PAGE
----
Doctors, Nurses Caught Red-Handed In $712 Million Medicare Fraud Crackdown

June 22, 2015  |  

Over the years, medical professionals from around the country egregiously billed Medicare a total of $712 million for unnecessary patient care. Imagine those doctors’ faces when the feds slapped them with a costly bill of their own, according to CNN Money, for their fraudulent acts.

This week, the Federal Investigation Bureau (FBI) cuffed 46 medical professionals around the country. In total, nearly 250 medical professionals from 17 cities were arrested for what is now dubbed the biggest Medicare fraud takedown ever, Attorney General Loretta Lynch announced.

In one particularly outrageous case, four people are accused of needlessly sending a talking glucose monitor to patients who did not require or request them, then they billed Medicare more than $22 million for it.

The FBI also pointed out common crooked practices that were executed by these medical professionals:

“In many cases, patient recruiters, Medicare beneficiaries and other co-conspirators allegedly were paid cash kickbacks in return for supplying beneficiary information to providers, so that the providers could then submit fraudulent bills to Medicare for services that were medically unnecessary or never performed.”

Florida saw the highest number of charged individuals for the Medicare bust — 73 to be exact. The southern state racked up $263 million in bogus billings. In one case, between 2006 and 2012, mental health administrators billed Medicare a whopping $64 million for unnecessary intensive treatment.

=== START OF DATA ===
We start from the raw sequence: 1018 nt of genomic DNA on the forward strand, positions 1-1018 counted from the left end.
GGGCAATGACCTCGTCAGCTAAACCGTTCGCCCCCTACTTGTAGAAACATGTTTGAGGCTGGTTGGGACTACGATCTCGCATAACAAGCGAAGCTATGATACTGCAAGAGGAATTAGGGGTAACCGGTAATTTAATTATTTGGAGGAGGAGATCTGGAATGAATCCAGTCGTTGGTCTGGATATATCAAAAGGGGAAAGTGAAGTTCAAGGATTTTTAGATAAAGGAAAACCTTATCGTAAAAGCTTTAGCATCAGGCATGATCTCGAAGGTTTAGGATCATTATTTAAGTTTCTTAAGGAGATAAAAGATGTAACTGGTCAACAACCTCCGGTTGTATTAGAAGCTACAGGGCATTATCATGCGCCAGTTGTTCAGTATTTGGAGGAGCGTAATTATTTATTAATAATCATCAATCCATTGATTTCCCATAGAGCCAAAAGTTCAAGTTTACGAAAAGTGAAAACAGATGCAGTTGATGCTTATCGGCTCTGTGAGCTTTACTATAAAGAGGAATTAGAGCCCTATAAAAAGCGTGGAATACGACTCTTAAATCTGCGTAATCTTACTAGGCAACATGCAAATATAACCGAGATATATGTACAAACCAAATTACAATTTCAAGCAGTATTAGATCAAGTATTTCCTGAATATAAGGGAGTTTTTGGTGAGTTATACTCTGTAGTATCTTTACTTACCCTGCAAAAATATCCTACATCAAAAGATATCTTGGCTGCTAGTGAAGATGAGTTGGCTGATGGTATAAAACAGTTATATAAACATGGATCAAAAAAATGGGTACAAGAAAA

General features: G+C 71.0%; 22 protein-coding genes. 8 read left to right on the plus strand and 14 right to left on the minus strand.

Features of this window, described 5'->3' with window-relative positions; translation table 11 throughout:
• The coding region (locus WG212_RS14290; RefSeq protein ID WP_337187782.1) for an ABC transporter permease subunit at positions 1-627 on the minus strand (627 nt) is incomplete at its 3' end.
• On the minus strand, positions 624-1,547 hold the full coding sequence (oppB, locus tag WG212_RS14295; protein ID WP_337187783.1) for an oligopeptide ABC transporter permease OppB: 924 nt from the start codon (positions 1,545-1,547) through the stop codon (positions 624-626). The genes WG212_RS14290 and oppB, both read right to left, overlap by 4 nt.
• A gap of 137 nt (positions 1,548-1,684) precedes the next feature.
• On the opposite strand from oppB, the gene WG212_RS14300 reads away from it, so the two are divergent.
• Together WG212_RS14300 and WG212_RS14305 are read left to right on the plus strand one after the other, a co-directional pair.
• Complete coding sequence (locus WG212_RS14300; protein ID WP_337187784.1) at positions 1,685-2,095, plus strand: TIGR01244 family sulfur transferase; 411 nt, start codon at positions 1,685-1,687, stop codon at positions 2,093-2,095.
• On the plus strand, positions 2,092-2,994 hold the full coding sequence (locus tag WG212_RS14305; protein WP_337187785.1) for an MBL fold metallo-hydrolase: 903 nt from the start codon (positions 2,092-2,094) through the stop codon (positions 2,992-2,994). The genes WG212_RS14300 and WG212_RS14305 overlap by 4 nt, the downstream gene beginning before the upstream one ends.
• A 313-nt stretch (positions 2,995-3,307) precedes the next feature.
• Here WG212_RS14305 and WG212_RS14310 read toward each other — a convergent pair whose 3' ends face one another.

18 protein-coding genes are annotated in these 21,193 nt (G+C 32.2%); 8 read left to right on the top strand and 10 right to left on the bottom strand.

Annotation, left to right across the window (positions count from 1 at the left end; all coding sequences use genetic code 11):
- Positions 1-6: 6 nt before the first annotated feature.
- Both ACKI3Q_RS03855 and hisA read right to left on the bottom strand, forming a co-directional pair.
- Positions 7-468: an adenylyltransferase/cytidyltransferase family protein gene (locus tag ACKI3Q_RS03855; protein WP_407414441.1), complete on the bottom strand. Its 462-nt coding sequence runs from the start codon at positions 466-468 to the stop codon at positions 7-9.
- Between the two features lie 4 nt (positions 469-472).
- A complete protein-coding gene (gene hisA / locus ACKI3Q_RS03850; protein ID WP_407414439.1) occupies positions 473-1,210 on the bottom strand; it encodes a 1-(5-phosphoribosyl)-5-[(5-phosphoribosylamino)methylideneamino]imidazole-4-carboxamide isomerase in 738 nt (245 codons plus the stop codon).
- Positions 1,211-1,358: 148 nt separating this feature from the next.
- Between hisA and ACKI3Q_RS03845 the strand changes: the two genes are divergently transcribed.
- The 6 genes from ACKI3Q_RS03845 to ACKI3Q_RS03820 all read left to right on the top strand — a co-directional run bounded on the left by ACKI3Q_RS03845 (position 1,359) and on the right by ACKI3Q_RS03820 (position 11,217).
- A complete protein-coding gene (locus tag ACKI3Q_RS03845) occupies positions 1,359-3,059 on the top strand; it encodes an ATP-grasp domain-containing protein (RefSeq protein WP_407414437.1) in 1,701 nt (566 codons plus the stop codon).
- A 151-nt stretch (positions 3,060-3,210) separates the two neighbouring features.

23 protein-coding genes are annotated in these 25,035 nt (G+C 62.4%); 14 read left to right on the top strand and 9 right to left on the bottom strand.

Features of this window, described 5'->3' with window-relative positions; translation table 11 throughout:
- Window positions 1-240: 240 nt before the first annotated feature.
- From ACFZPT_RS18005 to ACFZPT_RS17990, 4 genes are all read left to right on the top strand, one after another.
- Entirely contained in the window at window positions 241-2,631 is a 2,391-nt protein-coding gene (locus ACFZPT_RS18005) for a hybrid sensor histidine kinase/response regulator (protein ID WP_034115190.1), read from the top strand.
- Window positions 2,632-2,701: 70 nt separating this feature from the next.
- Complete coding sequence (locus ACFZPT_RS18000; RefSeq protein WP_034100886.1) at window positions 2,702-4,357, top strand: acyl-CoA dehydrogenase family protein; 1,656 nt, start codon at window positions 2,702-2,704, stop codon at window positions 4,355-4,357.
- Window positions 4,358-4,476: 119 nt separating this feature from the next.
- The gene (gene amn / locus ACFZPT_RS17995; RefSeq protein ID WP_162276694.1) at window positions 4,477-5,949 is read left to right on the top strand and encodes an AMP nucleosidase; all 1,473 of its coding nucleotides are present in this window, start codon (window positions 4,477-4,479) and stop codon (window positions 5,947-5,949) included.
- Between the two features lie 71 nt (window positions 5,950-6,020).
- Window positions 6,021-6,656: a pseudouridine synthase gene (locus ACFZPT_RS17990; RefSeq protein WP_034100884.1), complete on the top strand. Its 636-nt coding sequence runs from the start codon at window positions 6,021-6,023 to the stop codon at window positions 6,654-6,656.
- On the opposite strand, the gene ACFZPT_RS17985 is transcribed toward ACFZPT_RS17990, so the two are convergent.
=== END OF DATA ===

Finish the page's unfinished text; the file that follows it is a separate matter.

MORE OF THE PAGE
Texas comes in second with 29 defendants allegedly involved in Medicare fraud. The FBI notes that one case involves a company exaggerating the length of physician visits; when a patient only stayed for 15 minutes, Medicare would be billed as if the patient stayed for more than an hour.

“Health care fraud drives up health care costs, wastes taxpayer money, undermines the Medicare and Medicaid programs, and endangers program beneficiaries,” said Inspector General Levinson.

Levinson added that the Medicare bust included cases of prescription drug fraud, personal care services fraud, and home health care fraud, which he says are “harmful” to the health care system.

“They billed for equipment that wasn’t provided, for care that wasn’t needed and for services that weren’t rendered,” Lynch said. “In the days ahead, the Department of Justice will continue our focus on preventing wrongdoing and prosecuting those whose criminal activity drives up medical costs and jeopardizes a system that our citizens trust with their lives.”

The defendants are charged with numerous health-care fraud related crimes, including money laundering, aggravated identity theft, violations of anti-kickback statutes and more.

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